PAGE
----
It was a warm afternoon in April 1946, and 25-year-old Ray Bradbury—an up-and-coming pulp fiction writer—was wearing a trench coat and carrying a briefcase while he scanned the shelves at Fowler Brothers Bookstore in downtown Los Angeles.
Naturally, Marguerite McClure—Maggie—who worked at the bookstore, “was immediately suspicious.” Someone had been stealing books, but hadn’t yet been caught. So she struck up a conversation. “I expected him to slam his briefcase down on a pile of books and make off with a few,” she said. “Instead, he told me he was a writer and invited me to have a cup of coffee with him.”
Coffee became lunch became dinner became romance; Maggie was the first woman Ray had ever dated, but he managed all right, and they were married on September 27, 1947.
When I set out to write a book about love in 2017, I was not happy. I was pretty sad. But I was still in love, or at least so I thought. All the messages from the culture around me were telling me what they had always told me: that being in love was about being happy. Being happy ever after. Happy with someone. Happy together.
I had questions. What if I’m not happy? What if I’m sad—or worse, depressed? Does that mean I’m no longer in love? Am I now unloving? Unlovable? I desperately hoped the answer to the last two was “no.” And I strongly suspected that was the answer.
Even though I wasn’t happy, and didn’t know when, how, or even whether I would become happy in the future, I didn’t seriously doubt that I was in love with my partners. So instead, like any good logician, I questioned the other assumption: the one about how being in love means being happy.
Shakespeare and Company’s green-and-yellow facade and weather-beaten sidewalk book bins telegraphed old-world charm. Inside, thousands of books both new and used lined the shelves that stretched from floor to ceiling. More books were heaped on tables crammed into corners. I’d never seen so many books packed into a space. Tara had told us on the way over that this English-language bookstore, founded in 1951, had long been the center of expat literary life and that many famous writers had visited and even slept there over the years. Looking around the store, an extraordinary tribute to reading and writing as surely as the Musée d’Orsay was to art, I could see why.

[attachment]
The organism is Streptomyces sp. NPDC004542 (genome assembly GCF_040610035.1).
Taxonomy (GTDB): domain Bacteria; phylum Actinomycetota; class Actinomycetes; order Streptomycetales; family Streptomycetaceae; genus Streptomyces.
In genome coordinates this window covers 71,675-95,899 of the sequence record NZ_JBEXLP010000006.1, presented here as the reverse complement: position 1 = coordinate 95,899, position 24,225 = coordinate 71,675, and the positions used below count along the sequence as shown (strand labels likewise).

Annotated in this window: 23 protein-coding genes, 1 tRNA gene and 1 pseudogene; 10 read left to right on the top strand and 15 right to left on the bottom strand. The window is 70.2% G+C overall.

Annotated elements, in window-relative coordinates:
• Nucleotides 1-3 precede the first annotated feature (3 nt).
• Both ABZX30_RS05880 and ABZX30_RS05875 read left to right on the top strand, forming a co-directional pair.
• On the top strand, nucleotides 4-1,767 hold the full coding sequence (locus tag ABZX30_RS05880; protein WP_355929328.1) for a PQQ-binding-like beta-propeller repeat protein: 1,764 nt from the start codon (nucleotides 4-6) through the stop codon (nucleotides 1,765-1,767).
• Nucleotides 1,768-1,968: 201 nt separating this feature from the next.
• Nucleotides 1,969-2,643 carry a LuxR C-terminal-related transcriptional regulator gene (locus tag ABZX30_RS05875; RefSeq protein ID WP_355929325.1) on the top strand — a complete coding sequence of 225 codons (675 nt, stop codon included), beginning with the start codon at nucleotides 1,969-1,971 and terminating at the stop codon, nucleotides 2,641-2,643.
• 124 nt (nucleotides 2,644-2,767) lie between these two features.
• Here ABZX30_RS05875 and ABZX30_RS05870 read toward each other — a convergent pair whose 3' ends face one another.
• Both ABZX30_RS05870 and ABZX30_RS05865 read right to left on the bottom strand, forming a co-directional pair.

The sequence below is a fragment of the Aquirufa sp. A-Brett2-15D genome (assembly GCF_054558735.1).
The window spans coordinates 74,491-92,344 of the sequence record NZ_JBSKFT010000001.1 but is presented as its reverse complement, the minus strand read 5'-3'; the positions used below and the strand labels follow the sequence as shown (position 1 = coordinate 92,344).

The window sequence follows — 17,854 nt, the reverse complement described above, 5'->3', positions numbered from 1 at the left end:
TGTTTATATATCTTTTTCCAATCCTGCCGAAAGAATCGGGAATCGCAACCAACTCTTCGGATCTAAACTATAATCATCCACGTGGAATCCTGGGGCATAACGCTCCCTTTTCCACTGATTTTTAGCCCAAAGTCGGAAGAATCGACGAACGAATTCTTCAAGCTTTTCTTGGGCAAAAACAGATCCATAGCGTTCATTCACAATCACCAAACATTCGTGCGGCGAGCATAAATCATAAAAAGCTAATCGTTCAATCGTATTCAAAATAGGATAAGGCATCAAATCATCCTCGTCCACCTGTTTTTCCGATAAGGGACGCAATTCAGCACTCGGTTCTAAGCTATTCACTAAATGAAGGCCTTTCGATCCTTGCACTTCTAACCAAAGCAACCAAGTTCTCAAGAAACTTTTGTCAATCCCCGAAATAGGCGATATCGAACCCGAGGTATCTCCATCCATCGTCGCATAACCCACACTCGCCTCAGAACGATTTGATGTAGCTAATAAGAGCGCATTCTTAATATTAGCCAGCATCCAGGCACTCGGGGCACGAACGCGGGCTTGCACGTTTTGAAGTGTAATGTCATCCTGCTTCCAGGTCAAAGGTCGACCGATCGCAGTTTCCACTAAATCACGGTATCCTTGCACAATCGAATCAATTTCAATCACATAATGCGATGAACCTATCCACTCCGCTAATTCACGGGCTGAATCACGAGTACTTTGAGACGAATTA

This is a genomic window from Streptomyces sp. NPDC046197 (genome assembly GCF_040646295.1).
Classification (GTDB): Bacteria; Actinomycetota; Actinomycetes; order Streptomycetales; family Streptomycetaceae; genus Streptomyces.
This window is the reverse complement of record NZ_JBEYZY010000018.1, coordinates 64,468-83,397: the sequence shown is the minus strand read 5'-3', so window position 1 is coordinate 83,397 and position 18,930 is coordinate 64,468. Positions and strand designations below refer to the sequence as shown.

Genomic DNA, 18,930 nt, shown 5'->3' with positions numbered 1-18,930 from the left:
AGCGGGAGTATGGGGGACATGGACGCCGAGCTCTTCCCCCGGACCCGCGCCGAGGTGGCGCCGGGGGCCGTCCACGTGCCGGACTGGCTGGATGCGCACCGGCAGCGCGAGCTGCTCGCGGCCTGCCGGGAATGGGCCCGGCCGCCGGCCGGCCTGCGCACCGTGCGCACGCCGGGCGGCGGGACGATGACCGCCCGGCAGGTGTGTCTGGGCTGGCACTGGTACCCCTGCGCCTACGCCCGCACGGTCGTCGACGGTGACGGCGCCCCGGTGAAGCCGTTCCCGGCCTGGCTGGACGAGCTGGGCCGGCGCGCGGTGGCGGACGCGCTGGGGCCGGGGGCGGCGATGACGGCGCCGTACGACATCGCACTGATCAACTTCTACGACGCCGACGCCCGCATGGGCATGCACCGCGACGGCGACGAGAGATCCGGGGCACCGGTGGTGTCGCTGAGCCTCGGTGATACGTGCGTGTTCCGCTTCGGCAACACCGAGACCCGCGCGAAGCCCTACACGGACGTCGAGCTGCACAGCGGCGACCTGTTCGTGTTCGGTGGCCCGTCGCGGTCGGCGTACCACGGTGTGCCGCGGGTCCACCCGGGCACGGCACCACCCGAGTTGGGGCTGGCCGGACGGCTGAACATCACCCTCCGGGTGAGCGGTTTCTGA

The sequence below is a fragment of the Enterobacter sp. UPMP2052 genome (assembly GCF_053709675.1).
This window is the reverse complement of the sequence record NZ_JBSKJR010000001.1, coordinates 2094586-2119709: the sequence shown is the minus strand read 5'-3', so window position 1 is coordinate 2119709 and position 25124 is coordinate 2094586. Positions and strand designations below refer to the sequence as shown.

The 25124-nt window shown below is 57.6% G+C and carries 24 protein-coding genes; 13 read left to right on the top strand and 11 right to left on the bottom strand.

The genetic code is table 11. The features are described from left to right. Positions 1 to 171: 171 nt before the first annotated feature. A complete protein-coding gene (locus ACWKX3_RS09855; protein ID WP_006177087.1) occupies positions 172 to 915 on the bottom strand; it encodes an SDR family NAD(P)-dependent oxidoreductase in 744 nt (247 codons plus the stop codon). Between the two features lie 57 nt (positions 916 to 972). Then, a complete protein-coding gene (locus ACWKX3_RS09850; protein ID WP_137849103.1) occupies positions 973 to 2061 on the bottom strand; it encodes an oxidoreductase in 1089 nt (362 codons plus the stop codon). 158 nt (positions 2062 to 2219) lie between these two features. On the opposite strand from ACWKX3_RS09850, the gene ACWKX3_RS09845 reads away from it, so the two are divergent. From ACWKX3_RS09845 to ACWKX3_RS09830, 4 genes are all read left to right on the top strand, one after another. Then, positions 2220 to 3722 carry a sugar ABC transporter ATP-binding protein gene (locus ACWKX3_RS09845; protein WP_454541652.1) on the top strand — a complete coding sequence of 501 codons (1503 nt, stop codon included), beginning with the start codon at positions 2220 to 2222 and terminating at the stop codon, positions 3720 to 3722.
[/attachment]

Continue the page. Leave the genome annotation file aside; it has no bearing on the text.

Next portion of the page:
I ran my fingers absently over the spines of books, picking up one classic novel and then another. A tattered copy of S. E. Hinton’s The Outsiders caught my attention. It looked just like the one I’d been assigned in boarding school long ago. As I leafed through it, the words on the page brought me powerfully back not to the lessons in the classroom but to the countless letters I’d written to my friends in those years. What happens to you as a teenager matters. Sometimes, the intervening decades can feel all but gone.
It’s easy to get kicked out of most boarding schools. All you have to do is break just one of the cardinal rules: no leaving campus without permission, no alcohol, no drugs of any kind, no cheating, no sex, and, above all else, no breaking of the school’s beloved honor code.